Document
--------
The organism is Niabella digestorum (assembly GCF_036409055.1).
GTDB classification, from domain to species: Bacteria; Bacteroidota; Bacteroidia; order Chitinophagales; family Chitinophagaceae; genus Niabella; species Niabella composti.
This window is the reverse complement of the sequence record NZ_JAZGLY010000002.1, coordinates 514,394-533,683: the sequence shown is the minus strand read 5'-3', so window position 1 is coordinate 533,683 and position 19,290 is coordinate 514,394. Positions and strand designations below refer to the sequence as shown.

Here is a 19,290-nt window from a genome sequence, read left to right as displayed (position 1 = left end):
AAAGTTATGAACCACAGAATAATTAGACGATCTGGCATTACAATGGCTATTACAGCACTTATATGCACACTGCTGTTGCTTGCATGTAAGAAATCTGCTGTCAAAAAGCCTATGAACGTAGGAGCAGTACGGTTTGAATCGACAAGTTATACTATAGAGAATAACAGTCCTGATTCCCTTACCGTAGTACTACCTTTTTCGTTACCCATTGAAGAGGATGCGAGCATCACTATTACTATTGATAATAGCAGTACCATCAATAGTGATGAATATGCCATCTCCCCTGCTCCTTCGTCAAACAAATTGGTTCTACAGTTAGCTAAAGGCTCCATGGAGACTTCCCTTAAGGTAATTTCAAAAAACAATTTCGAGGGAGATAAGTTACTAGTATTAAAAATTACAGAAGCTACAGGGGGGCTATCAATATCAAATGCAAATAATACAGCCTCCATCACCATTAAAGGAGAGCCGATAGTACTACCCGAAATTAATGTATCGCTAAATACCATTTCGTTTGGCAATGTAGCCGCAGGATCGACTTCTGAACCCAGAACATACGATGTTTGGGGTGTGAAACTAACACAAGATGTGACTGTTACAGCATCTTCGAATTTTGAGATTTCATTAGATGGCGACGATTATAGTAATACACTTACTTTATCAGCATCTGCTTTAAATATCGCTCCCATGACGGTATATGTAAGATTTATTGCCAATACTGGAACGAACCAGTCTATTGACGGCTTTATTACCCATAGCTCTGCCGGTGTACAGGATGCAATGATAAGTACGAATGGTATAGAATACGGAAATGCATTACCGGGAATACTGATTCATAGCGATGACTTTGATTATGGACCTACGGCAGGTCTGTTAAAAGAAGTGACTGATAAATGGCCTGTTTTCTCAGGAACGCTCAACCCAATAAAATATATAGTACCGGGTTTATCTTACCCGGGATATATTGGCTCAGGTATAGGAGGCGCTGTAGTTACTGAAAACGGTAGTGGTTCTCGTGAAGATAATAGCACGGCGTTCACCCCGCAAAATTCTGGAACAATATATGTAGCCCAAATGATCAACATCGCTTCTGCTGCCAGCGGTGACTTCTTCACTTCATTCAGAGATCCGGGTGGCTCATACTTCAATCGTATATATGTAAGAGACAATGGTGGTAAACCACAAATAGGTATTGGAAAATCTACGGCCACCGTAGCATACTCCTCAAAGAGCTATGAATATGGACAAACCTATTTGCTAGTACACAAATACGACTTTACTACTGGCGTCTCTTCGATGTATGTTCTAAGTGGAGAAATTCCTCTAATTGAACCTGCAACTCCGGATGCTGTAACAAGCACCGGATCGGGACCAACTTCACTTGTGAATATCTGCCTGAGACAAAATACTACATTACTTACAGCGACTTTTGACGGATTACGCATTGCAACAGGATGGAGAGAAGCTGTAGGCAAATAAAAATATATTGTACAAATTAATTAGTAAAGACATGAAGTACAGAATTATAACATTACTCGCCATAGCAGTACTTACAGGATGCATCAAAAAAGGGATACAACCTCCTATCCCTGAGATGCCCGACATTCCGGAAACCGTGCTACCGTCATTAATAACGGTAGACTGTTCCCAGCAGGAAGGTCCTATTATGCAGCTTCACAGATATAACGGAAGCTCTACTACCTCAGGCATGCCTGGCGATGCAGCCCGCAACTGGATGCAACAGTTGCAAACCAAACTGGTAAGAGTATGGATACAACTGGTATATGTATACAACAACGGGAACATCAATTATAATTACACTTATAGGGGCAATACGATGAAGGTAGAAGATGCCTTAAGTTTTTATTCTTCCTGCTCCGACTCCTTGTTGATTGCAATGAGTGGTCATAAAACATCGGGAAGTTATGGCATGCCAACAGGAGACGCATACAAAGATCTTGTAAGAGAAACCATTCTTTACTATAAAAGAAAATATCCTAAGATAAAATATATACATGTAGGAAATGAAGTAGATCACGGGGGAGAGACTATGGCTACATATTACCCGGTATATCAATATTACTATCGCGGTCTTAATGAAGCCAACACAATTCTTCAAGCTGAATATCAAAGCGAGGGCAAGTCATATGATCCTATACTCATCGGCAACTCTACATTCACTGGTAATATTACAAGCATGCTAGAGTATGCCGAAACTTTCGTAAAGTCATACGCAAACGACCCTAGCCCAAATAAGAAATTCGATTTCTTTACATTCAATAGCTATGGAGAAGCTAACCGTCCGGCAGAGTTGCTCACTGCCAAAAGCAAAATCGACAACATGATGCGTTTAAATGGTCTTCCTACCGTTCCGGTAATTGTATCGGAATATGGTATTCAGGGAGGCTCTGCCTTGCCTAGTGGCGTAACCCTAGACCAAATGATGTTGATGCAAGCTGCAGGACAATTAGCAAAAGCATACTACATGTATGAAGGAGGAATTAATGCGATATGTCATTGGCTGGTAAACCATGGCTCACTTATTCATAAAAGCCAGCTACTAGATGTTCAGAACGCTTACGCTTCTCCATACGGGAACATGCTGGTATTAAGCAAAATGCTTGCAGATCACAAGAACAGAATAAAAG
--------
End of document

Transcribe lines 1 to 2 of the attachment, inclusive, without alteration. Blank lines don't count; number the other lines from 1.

The organism is Niabella digestorum (assembly GCF_036409055.1).
GTDB classification, from domain to species: Bacteria; Bacteroidota; Bacteroidia; order Chitinophagales; family Chitinophagaceae; genus Niabella; species Niabella composti.